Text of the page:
Laffer CurveIntuitively, one might suspect that the point at which the government keeps more of your earnings than you do is the point at which a lot of people stop trying to earn more or find ways to avoid the tax. And empirically, the recent decision of the Labour government to introduce a 50% top rate of income tax (over 50% once one allows for National Insurance as well) has resulted in some individuals and businesses relocating their homes and offices abroad, and in renewed interest and effort in tax-avoidance schemes, to the extent that a respected commentator on tax issues, the Institute for Fiscal Studies, concluded that the new rate of tax would probably reduce government revenues.

Complexities, inefficiencies and perverse consequences of "progressive" tax

Not only is a progressive tax system unnecessary, unhelpful and quite likely counter-productive when combined with a Basic Income, but there are practical ramifications from a progressive tax system in any circumstances, that can be avoided under a BI+FT system.

A progressive tax system introduces complexities and inequities in the tax-treatment of couples. Let's take a simple case of a progressive tax system, with two levels of tax, 20% and 40%, with the switch from one level to the other occurring at £25,000. In the case of couple A, both adults work and earn £25,000 each. In the case of couple B, one adult works full-time for £40,000 and the other works part-time for £10,000. And in the case of couple C, one adult works full-time for £50,000 and the other adult stays at home to look after the children. All three couples earn £50,000 between them, and it is hard to say that the choice of couple C is less socially-desirable than the choice of couples A and B. Yet couple A pays £10,000 tax, couple B pays £13,000 tax, and couple C pays £15,000 tax.

To rebalance against this disincentive to traditional child-rearing, more-conservative politicians support a Married Couples' Allowance, where the higher-earning member of a couple can use some of the lower-earners' unused entitlement to pay lower tax to reduce the amount of tax that the higher-earner pays. But this requires the taxman to track changes to couples' relationships and earnings, and to become interested in what qualifies as a valid relationship for the purpose. Such a system requires a level of bureaucracy and intrusion into people's private lives that is better avoided.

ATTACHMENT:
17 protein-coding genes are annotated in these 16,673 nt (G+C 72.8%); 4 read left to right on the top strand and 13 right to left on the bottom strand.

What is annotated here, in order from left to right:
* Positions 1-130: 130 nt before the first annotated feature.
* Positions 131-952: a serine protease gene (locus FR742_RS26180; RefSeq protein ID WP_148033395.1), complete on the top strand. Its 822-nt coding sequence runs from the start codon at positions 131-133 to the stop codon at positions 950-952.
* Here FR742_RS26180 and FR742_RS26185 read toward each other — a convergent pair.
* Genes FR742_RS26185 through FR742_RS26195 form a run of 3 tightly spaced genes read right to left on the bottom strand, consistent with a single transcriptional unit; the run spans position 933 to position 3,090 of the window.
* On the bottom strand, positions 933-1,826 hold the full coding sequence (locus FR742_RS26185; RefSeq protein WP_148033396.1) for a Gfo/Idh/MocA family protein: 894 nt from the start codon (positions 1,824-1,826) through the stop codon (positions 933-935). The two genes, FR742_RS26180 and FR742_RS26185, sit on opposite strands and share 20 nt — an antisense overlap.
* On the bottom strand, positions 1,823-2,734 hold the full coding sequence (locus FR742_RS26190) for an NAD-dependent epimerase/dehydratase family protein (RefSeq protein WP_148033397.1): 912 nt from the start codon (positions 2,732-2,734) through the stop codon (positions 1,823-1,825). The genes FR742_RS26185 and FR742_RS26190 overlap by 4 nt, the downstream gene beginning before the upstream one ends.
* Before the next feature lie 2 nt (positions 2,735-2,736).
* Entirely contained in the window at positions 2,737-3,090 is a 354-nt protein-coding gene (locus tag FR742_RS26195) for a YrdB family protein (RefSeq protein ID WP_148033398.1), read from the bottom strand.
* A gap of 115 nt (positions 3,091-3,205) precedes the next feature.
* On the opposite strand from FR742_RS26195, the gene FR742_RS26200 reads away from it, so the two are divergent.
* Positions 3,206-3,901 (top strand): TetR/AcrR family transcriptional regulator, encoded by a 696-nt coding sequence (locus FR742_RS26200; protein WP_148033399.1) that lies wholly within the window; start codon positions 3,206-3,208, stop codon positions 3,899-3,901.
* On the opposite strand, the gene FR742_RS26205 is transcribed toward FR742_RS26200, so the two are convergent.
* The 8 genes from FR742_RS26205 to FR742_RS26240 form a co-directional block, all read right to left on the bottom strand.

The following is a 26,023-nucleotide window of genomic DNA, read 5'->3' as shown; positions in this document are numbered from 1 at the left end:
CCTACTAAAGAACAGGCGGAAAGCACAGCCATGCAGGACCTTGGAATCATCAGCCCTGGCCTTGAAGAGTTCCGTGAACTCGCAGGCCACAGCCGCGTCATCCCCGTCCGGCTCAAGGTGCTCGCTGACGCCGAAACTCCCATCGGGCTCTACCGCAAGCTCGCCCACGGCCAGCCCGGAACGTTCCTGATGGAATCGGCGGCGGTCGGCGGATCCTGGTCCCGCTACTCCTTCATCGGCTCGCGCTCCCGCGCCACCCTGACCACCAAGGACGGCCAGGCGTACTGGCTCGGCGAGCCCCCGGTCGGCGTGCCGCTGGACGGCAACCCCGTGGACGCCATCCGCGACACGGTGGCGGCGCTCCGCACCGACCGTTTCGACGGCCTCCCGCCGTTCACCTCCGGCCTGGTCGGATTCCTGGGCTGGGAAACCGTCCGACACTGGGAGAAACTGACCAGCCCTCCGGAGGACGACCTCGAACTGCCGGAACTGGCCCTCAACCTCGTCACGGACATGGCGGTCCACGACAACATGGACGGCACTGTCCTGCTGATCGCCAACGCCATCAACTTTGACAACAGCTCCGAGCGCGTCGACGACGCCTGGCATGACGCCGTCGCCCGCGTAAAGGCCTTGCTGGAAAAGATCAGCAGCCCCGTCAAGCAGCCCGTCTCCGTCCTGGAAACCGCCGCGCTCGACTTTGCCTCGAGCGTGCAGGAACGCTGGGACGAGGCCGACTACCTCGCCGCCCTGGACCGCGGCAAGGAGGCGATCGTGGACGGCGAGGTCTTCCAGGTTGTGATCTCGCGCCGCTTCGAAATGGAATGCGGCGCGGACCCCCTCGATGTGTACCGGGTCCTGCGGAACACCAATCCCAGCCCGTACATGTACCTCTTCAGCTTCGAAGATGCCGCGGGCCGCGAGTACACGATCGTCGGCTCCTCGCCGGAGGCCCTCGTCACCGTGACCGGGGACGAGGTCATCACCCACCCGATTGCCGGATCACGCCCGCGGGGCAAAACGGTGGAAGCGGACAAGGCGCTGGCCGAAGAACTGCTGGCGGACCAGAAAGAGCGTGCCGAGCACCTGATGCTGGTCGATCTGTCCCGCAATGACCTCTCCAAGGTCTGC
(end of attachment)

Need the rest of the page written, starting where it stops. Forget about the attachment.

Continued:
Flat tax inherently fairer and less bureaucratic

There is only one way to avoid it: a flat tax. If both members of a couple pay the same level of tax on their earnings regardless of how much they earn, the taxman has no need to know about people's living arrangements and how their earnings relate to their partner's. If we take couples A, B and C above, and a flat tax of 30%, all three of them will pay £15,000 tax, as will any other couple whose combined earnings are £50,000, regardless of circumstance. This should yield signficant benefits in avoided bureaucratic costs, simplified tax calculations, equitable treatment of people regardless of circumstance, and reduced intrusion of the state into people's affairs.